Thanks to the U.S. Securities and Exchange Commission lifting the ban on general solicitation for investors, LinkedIn has become a potential mother lode for identifying and pitching investors. But it’s a nuanced and regulated game.
“I don’t think a general solicitation as a first contact is the way to go,” says Dave Gowel, founder of RockTech, a Cambridge, Massachusetts-based enterprise-training platform for cloud technologies that he helmed from 2010 to 2016. Of the 29 angel investors Gowel brought onboard during that time, all had one thing in common: “Every investor relationship … was influenced by LinkedIn,” says Gowel.
Gowel and others recommend using LinkedIn as a recon tool to improve real-world interactions with potential investors. The following sections discuss how.
Embrace the advanced search
If you’re not clicking the “Advanced” link next to the site’s search bar and hunting by industry, company, location, alma mater, groups you belong to or specific keywords of your choosing, you’re wasting your time, says Gowel, who’s also the author of The Power in a Link: Open Doors, Close Deals and Change the Way You Do Business Using LinkedIn.
“There are 300-million-plus people on LinkedIn,” he says. “Advanced searches help you cut through the clutter and zero in on the right people to meet.”
Next, follow a potential investor’s company page. Join any relevant LinkedIn groups to which your target belongs. Scour their profile and posts to familiarize yourself with the person’s portfolio, investment approach, likes and dislikes, says Milwaukee entrepreneur Seth Knapp, who’s sussing out investors for his social marketing app, Chitter. As Knapp explains, “Reaching out to an investor without doing any homework tells him everything he needs to know about you -- none of it good.”
Vet and be vetted
Resist the urge to ping investors who sound like a good fit right away. Instead, ask mutual contacts for insights about them, Gowel advises. You don’t want to partner with an investor who’s known for being difficult or one who doesn’t meet the SEC’s definition of an accredited investor.
If you do decide to move forward, don’t contact an investor cold; an introduction through a mutual contact can catapult you to the top of the correspondence slush pile.
“The one thing you can’t fabricate is a strong relationship,” Gowel says. Plus, he adds, a mutual acquaintance may know how and when that investor prefers to be contacted.
Partnerships aren’t built overnight. “Your deck and any other information you send over will fall on far less deaf ears if you patiently develop a relationship with the investor,” Knapp says.
Of course, most angels won’t end up investing, no matter how much they love your pitch, warns Brandon Bruce, COO and cofounder of Cirrus Insight, which sells a software add-on to Salesforce. But a carefully cultivated relationship can lead to market intel, strategic advice and, most important, referrals to other potential investors.
The fine print
Despite the SEC’s loosened regulations, there are still rules for soliciting investors. Before you start hitting up your LinkedIn network to publicize your capital raise, consult an attorney to make sure your pitch is legal and your paperwork has been filed with the SEC.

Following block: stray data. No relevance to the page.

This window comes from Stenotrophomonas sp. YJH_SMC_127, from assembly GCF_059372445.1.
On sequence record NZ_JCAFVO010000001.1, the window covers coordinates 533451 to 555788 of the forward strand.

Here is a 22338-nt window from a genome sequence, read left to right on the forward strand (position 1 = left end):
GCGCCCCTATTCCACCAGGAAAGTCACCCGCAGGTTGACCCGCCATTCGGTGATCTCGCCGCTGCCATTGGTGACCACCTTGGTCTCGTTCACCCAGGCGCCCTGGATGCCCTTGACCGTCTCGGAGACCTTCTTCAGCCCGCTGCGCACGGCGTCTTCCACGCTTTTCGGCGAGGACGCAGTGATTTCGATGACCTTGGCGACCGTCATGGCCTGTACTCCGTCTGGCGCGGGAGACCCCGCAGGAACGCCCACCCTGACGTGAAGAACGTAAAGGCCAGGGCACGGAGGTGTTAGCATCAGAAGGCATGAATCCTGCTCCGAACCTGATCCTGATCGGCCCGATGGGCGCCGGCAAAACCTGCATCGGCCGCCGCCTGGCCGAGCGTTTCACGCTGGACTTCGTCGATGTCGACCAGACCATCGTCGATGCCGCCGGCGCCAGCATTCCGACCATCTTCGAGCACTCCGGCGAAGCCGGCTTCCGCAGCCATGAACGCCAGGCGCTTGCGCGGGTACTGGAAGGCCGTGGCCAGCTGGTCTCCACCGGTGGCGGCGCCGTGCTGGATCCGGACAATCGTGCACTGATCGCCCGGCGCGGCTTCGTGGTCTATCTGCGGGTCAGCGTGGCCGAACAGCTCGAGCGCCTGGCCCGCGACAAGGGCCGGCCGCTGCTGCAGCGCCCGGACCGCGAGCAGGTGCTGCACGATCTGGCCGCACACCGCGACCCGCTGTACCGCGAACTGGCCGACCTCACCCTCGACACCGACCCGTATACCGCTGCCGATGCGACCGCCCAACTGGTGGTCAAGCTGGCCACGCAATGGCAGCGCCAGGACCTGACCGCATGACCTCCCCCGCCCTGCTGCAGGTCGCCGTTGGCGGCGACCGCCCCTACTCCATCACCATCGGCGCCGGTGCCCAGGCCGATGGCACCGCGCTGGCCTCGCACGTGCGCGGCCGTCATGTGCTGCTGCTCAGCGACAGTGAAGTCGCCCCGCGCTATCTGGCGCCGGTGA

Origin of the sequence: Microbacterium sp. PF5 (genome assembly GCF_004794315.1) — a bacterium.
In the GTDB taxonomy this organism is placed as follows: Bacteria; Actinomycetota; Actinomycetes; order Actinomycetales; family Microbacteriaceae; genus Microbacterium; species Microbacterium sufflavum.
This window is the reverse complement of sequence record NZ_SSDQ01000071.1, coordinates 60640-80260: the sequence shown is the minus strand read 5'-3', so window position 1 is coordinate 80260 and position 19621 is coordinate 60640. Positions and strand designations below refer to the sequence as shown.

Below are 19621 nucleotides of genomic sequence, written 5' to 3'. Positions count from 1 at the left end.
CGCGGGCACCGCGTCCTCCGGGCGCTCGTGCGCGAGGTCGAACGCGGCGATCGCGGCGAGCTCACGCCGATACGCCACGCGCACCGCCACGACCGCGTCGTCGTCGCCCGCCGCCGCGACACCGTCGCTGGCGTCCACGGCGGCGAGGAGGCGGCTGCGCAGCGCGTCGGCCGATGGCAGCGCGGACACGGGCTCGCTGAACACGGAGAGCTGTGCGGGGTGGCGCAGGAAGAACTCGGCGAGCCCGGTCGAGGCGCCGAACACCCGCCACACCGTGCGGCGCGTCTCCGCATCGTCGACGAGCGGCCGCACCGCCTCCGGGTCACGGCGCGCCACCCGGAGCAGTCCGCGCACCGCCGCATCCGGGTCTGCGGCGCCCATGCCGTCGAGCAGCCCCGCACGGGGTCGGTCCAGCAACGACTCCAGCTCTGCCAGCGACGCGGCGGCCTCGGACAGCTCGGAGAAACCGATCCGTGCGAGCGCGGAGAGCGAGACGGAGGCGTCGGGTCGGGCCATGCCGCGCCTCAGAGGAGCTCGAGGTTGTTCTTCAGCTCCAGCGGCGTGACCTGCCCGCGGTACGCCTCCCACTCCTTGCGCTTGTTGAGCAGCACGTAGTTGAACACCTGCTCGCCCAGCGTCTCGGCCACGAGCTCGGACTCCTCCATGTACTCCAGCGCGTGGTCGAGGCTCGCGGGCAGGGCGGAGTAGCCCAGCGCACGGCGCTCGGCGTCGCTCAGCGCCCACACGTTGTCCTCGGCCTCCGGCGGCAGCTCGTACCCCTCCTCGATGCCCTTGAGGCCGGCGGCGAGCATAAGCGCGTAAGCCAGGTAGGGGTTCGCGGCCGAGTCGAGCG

You’ll also need to familiarize yourself with the SEC definition of “accredited investor” -- someone who has $200,000 or more in annual income or $300,000 in annual household income or who exceeds $1 million in net worth, excluding primary residence. Keep in mind it is your responsibility to make sure the investors are accredited. If they’re not associated with an angel funding group or known to be accredited, you may have to ask them to provide copies of their tax returns to prove it.
Look at your LinkedIn profile first
When Louis Beryl became a partner at venture capital firm Andreessen Horowitz in 2012, he hoped to find a financial technology startup involved in building what he calls “the modern bank for the next generation of consumers.” He didn’t. So, in 2013, he founded Earnest, an online lender of low-cost personal loans to financially sound applicants, as well as student loan refinancing. His co-founder was Benjamin Hutchinson, a finance exec who had worked at the U.K.’s HM Treasury during the banking meltdown.
San Francisco-based Earnest has launched in 43 states as of December 2016 and closed $99.1 million in financing from Andreessen Horowitz, Atlas Venture, Collaborative Fund, First Round Capital and Maveron, as well as more than 15 angel investors. Earnest has loaned money to young people who need cash for moving costs, weddings, home repairs, vacations, furniture and the like.
The lender assesses each applicant as an individual, not a number, Beryl explains. “It’s not just ‘Do you have this credit score?’ or ‘Do you make this amount of money?’ For us, it’s really about ‘Are you financially responsible?’”
The company’s underwriting software pulls data from the applicants’ LinkedIn profile (though this is optional) and financial accounts, evaluating education, work history, salary, savings, cash flow and earning potential, and Earnest staffers review each prospective client carefully, with support readily available by phone. Loans are typically fulfilled within 48 hours of application.
Since raising the $99.1 million, Earnest has grown from a team of five to more than 170. Earnest offers loans in 43 states plus D.C. and is shooting for all 50 in the coming years. Keeping customer costs affordable throughout will remain a priority. “We’re building a 100-year company,” Beryl says. “We want our clients’ happiness to be so good that their grandkids will be our customers.”